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A Helpful Guide to Becoming Unbusy

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https://www.becomingminimalist.com/un-busy/

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A Helpful Guide to Becoming Unbusy
Written by joshua becker · "Those who are wise won't be busy, and those who are too busy can't be wise." ― Lin Yutang It was in this video from Jeff Shinabarger that I first heard the phrase, "'Busy' has become the new 'Fine'."

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“Those who are wise won’t be busy, and those who are too busy can’t be wise.”

Lin Yutang

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Busy as a default state

“‘Busy’ has become the new ‘Fine’.” 

When you ask somebody how they were doing, they used to answer, “Fine.” But nowadays, everybody answers, “Busy.”

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Being busy is a choice

We are never forced into a lifestyle of busyness. 'Busy' is nothing but a decision we make.

Simply realize that our schedules are determined by us. 

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Stop the glorification of busy

Busy should not be a badge of honor

If directed at the wrong pursuits, it is actually a limiting factor to our full potential.

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Appreciate rest

Set aside time weekly for rest and family. Intentionally schedule it on your calendar.

One of the reasons many of us keep busy schedules is we fail to recognize the value of rest

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Revisit your priorities

Busyness is, at its core, about misplaced priorities.

Determine again what are the most significant contributions you can offer this world. And schedule your time around those first.&n...

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Own fewer possessions

The things we own take up far more time and mental energy than we realize. 

They need to be cleaned, organized and maintained. And the more we own, the more time is required. ...

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Cultivate space in your daily routine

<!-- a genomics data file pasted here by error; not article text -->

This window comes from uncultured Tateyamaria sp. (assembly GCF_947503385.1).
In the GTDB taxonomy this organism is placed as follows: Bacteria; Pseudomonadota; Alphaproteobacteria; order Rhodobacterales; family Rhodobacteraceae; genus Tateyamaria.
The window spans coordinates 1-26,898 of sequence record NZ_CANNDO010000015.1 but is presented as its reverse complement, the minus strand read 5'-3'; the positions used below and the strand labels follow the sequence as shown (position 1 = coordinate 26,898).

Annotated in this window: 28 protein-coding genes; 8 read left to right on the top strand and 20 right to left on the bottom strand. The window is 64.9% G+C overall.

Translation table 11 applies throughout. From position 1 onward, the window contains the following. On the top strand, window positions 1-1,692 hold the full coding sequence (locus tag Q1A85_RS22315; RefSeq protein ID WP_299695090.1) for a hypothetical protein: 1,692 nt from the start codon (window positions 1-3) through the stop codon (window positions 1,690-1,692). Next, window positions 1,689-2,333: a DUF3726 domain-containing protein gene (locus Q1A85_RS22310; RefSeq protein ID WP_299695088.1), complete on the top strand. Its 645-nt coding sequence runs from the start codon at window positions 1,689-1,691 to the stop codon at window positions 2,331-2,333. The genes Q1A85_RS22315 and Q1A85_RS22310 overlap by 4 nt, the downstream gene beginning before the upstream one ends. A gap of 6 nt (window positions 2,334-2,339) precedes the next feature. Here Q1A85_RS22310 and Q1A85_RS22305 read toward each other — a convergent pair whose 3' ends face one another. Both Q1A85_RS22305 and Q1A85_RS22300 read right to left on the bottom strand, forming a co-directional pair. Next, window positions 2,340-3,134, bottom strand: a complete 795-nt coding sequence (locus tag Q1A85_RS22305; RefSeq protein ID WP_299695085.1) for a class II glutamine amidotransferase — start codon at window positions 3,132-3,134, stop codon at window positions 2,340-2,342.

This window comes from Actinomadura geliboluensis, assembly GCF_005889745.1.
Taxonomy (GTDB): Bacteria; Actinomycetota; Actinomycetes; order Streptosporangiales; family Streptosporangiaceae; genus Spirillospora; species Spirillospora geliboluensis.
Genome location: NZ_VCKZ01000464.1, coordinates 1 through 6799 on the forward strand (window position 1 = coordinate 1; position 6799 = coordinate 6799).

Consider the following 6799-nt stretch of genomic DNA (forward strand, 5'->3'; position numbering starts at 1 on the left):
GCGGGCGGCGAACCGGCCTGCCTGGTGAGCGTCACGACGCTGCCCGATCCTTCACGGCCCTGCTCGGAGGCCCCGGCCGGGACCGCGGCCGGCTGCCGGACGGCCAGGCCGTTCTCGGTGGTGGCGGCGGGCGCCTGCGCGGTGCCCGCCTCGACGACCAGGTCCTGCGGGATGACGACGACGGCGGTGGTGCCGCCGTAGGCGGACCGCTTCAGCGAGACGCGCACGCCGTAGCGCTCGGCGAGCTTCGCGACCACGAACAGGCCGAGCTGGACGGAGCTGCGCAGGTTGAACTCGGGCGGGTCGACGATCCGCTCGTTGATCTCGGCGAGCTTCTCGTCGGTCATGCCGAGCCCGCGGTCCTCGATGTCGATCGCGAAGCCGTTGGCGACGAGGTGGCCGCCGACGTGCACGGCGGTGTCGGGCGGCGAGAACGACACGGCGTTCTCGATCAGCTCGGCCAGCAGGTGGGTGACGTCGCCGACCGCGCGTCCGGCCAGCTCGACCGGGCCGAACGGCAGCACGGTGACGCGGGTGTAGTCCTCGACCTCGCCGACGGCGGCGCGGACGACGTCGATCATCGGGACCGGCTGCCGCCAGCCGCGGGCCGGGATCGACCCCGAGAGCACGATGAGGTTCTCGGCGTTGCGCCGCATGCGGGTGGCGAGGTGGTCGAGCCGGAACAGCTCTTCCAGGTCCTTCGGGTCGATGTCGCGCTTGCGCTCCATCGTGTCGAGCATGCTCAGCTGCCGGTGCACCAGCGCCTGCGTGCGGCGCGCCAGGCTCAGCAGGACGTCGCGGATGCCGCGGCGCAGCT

Begin cultivating little moments of space in your otherwise busy day:

  • Make time for lunch. 
  • Find space in your morning to sit quietly before starting your day. 

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Find freedom in saying NO

Learning to say “no” to less important commitments opens your life to pursue the most important.

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“Everybody agrees that no one pursuit can be successfully followed by a man who is preoccupied with many things.”

Seneca

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Procrastinating

Procrastination, or the way we let pending tasks linger on, just avoiding them, is one of the main reasons our goals don't materialize.

The longer any work is avoided the harder it becomes to eventually do it.

Like dishes piling up in the kitchen sink, they get harder and harder to do as the load increases.

Fear as the Cause of Inaction

Fear causes us to procrastinate. It can be:

  • Fear of change
  • Fear of leaving our comfort zone
  • Fear of the unknown
  • Fear of failure
  • Fear of what other people would think of us

We justify these fears by imaginary different reasons, but the root cause is not related to our invented reasons, it is our inherent fear.

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Productivity and the American Dream

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Productivity and Effectiveness

Efficiency does not necessarily guarantee effectiveness. Getting more done is not an accurate barometer for measuring your impact. Consider whether you’re being effective in achieving what you actually want. 

Think about what it is you’re really seeking and what might be the most direct path to get it. Then realize that sometimes doing less can actually pave the path to experiencing more—more satisfaction, more ease, and even more effectiveness.

Productivity and Happiness

Research suggests that happiness leads to success, not the other way around. It would benefit us to shift our focus from achieving future happiness to accessing that joy right now.

When we wrap our days around things we have to do we leave very little time for the things we want to do. Happiness requires balance.

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Feeling busy

We live in a distracting world, and it’s not getting any better. We are constantly bombarded with new information.

It's natural to think we need more discipline or willpower to resist the ons...

Acceptance of distracting technology

Technology companies work hard to create products that bring convenience and delight. In turn, they benefit when we use these technologies more.

Our willing acceptance of distracting apps and our culture of constant busyness shows how normal these things have become. So, feeling busy and distracted is not your fault. However, you can take up the responsibility to change the defaults of distraction and busyness.

Remove distracting apps

The smartphone is the simplest and most effective way to reclaim your time and attention.

In contrast to hacks like disabling notifications, removing apps cuts the distraction where it starts. The app is still available, and we can still use it and check email and read the news, but we can do it on our terms.

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